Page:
My Blog

May–Strawberry Fields Pie

A slice of Strawberry Fields Pie

A slice of Strawberry Fields Pie

“Strawberry Fields Forever” isn’t the blusiest of tunes, though the Beatles certainly owe a debt to the blues tradition. But please indulge me . . .

These early summer days are perfect strawberry weather, and for me strawberries always evoke those moments when time stands still and life seems unbearably sweet. There were more of them in the sixties than there have been lately, and music was always a part of them. How appropriate that the John Lennon memorial in Central Park is Strawberry Fields.

I’ve been making this pie since I was in high school. One of my friends taught me how, and when I make it I still pull out the postcard she sent me in 1965 when I wrote to her from college asking her to remind me of the details.

The beautiful thing about this pie is that the strawberries don’t end up being cooked, so they taste as sweet and fresh as if you were picking them yourself and eating them as you went along.

Prepare the crust well in advance so it’s cool by the time you add the filling.


1-1/4 cup sifted flour

1/3 + 1 heaping tablespoon shortening

1/2 teaspoon + 1 pinch salt

1/6 cup cold water + extra

Sift the dry ingredients together, then cut the shortening in using two knives scissors style. The shortening shouldn’t be completely blended or the crust will be tough. You want bits of shortening, no larger than lentils, to remain because they melt as the crust bakes and make the crust flaky.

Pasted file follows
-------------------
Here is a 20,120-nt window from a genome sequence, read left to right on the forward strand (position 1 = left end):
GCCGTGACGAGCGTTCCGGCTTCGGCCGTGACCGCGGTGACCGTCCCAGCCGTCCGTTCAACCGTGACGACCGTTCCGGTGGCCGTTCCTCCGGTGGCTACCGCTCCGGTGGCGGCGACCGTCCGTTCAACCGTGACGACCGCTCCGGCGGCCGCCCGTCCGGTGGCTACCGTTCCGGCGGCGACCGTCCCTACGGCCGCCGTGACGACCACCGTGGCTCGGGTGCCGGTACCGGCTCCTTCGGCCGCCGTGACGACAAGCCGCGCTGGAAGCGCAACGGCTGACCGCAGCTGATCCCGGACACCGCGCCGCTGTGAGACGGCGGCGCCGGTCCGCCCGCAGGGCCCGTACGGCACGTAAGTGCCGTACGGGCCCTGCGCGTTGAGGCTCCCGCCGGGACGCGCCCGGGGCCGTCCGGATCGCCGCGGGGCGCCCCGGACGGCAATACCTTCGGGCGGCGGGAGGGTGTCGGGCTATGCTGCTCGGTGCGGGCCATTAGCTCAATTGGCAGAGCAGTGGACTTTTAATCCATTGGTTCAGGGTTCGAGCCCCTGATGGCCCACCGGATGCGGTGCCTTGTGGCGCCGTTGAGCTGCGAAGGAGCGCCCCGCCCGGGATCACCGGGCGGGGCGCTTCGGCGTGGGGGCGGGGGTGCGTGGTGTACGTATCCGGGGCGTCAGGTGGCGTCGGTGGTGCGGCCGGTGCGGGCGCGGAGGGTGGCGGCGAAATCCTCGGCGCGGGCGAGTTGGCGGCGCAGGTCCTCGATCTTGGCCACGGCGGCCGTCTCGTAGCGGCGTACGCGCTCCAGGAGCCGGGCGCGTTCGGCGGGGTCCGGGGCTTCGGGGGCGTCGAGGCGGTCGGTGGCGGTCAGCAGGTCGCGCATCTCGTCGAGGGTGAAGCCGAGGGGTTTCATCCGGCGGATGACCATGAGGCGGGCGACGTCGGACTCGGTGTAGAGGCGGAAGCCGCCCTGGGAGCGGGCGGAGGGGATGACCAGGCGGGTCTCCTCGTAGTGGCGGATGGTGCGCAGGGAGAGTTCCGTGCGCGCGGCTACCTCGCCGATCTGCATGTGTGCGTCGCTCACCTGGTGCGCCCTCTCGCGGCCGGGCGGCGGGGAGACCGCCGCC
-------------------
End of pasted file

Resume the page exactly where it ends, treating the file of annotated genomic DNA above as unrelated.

Next, sprinkle the water over the flour, salt, shortening mixture and use a fork to toss and blend. Use more water if necessary, but only a little bit at a time. The dough should be moist enough to adhere together in a ball, but not sticky. Form the dough into a flat patty, using plenty of flour on your hands, then roll it out. Use plenty of flour on your rolling surface and rolling pin too. Turn the dough frequently as you roll it out, and sprinkle with more flour, so it doesn’t stick to the rolling surface.

When you’ve shaped it roughly into a circle large enough for your pie pan, fold it into quarters and gently transfer it to the pan, unfolding it and smoothing it to fit. Trim the edges, if necessary, so you have only an extra half inch all around. Now tuck the overhanging crust under. To make a fancy edge like in the picture, place the index and middle finger of one hand on the edge pointing out and with half an inch between them. Use the thumb of the other hand to push a little ridge into the dough, working your way all around the edge of the pie doing the same thing.

Prick the bottom and sides of the crust and bake it at 450 degrees for 12 to 15 minutes or until it turns a nice golden color.


1 box strawberry jello

1 ¾ cups cold water

2 tablespoons cornstarch

1 teaspoon vanilla

16 oz. fresh strawberries = 1 pint

Whipping cream

Wash the strawberries, remove the stems, and slice the berries. If they are really huge, as strawberries tend to be these days, cut them in half lengthwise before you slice them.

Bring the jello, water, cornstarch, and vanilla to a boil, then take it off the heat and let it cool to room temperature. If you’re in a hurry, you can refrigerate it, but don’t let it set up. Add the strawberries and pour the jello-berry mixture into the cooled pie shell.

Chill the pie till the jello is firm—two hours is usually enough.

Serve the pie topped with sweetened whipped cream.

Next month: Coconut Cream Pie

PeggyMay–Strawberry Fields Pie